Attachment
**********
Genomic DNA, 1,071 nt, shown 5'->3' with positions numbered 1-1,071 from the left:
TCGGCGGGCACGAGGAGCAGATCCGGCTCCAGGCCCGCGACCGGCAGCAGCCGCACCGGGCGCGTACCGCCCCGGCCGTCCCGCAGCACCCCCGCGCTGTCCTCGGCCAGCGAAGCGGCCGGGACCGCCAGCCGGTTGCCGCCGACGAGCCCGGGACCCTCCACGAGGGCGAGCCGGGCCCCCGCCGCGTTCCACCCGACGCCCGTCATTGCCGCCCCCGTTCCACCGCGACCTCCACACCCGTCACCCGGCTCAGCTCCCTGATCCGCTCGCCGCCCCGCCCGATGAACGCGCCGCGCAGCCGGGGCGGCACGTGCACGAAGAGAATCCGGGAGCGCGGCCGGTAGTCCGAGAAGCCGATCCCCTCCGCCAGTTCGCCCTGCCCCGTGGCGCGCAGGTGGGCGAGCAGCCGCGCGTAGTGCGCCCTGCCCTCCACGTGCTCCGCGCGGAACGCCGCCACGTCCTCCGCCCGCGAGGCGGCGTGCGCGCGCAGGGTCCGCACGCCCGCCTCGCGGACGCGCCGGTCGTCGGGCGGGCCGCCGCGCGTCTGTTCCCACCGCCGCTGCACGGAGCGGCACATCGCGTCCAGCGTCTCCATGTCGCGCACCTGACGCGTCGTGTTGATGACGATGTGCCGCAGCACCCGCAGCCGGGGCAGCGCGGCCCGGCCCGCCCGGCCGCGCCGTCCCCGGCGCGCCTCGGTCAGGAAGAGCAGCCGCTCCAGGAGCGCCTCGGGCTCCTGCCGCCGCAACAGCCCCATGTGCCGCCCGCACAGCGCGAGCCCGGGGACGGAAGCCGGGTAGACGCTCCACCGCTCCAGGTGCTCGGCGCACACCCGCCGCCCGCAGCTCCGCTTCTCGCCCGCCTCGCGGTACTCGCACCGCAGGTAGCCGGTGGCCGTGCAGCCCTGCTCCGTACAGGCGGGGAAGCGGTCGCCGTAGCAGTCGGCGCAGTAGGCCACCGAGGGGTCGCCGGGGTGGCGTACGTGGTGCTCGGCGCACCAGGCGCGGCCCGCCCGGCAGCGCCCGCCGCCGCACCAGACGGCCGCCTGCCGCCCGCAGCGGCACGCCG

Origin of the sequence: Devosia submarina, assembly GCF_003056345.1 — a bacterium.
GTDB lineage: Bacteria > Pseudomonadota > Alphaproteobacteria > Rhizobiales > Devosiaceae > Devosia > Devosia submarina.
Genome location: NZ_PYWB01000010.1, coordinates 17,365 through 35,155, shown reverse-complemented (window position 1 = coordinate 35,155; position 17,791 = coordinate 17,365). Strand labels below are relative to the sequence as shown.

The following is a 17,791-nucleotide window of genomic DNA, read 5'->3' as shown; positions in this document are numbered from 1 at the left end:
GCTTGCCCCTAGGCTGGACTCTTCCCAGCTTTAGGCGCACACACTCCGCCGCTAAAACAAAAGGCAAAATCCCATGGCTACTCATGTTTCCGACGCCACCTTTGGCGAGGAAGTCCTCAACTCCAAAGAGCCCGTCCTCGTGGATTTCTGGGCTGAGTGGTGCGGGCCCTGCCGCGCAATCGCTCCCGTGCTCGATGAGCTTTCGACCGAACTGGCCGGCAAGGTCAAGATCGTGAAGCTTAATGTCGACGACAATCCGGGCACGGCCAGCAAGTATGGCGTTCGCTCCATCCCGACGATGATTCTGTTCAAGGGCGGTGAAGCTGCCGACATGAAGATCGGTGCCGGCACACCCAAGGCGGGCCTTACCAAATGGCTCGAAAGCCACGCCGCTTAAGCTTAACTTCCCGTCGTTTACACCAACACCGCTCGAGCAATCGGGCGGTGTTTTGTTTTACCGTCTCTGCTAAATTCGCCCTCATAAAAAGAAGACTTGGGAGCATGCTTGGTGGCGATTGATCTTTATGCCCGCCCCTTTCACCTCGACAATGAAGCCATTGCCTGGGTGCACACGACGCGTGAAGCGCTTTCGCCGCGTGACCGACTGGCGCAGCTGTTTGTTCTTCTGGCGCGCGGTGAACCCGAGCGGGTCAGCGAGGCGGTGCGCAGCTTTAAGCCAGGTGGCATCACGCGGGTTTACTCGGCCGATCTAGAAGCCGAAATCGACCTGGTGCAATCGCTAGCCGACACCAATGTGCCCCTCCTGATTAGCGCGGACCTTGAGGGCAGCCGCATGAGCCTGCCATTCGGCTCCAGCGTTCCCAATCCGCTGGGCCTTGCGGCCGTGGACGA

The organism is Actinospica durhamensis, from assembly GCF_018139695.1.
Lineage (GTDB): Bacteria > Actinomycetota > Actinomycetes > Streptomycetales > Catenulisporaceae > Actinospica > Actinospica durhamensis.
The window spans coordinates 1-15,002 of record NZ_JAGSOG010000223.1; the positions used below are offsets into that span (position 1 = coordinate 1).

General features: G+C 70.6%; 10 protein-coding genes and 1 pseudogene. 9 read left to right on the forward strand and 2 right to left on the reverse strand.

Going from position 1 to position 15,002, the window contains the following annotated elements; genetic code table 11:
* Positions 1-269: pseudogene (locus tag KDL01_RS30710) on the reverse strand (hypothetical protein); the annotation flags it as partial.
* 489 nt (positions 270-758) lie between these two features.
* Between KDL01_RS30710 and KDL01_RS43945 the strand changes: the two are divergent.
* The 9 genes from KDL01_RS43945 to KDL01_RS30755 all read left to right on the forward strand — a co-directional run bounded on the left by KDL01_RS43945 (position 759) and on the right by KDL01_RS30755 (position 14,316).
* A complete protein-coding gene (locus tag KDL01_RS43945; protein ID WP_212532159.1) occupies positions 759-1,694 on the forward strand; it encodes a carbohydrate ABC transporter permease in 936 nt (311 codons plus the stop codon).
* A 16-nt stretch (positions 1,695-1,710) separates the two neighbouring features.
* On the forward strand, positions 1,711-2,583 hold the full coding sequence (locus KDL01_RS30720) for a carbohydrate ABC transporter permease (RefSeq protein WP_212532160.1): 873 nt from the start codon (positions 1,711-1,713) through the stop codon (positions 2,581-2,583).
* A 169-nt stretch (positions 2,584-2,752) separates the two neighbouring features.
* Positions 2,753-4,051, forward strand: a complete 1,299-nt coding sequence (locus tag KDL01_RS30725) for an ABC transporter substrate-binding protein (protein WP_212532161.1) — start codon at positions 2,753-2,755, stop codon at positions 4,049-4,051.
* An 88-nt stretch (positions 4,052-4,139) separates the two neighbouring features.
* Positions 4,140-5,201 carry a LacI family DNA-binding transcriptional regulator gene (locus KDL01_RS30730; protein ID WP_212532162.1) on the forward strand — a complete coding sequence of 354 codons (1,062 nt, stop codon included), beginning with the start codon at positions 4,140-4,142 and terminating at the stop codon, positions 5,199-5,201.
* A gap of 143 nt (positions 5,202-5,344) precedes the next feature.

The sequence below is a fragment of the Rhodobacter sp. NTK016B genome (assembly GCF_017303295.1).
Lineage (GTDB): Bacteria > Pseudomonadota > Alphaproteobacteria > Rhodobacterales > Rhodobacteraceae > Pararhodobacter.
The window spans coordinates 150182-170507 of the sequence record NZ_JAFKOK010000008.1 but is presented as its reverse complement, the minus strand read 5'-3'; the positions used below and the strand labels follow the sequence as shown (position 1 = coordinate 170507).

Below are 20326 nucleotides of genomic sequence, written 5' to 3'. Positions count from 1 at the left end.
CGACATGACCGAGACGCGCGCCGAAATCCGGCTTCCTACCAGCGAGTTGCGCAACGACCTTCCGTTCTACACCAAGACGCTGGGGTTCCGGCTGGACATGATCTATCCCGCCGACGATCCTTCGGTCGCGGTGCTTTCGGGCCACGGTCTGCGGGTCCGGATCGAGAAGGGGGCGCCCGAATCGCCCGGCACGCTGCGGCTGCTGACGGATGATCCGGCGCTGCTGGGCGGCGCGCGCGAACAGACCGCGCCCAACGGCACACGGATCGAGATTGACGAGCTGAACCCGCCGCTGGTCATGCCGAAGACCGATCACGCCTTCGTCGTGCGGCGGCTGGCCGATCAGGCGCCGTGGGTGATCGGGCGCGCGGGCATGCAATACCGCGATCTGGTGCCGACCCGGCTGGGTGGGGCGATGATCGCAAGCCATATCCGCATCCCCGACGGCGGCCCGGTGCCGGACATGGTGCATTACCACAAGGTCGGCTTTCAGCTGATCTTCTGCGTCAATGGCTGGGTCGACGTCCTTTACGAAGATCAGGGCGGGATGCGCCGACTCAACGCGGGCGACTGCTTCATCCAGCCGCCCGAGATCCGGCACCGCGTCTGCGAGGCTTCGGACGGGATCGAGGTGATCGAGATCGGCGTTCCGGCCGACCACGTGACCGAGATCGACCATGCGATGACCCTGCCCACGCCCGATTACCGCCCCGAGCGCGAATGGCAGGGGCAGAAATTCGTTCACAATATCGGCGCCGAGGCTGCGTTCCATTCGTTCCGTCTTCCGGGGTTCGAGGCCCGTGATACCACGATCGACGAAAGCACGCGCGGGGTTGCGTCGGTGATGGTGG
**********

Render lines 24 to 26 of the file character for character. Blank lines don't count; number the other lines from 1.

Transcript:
* A gap of 143 nt (positions 5,202-5,344) precedes the next feature.

The sequence below is a fragment of the Rhodobacter sp. NTK016B genome (assembly GCF_017303295.1).
Lineage (GTDB): Bacteria > Pseudomonadota > Alphaproteobacteria > Rhodobacterales > Rhodobacteraceae > Pararhodobacter.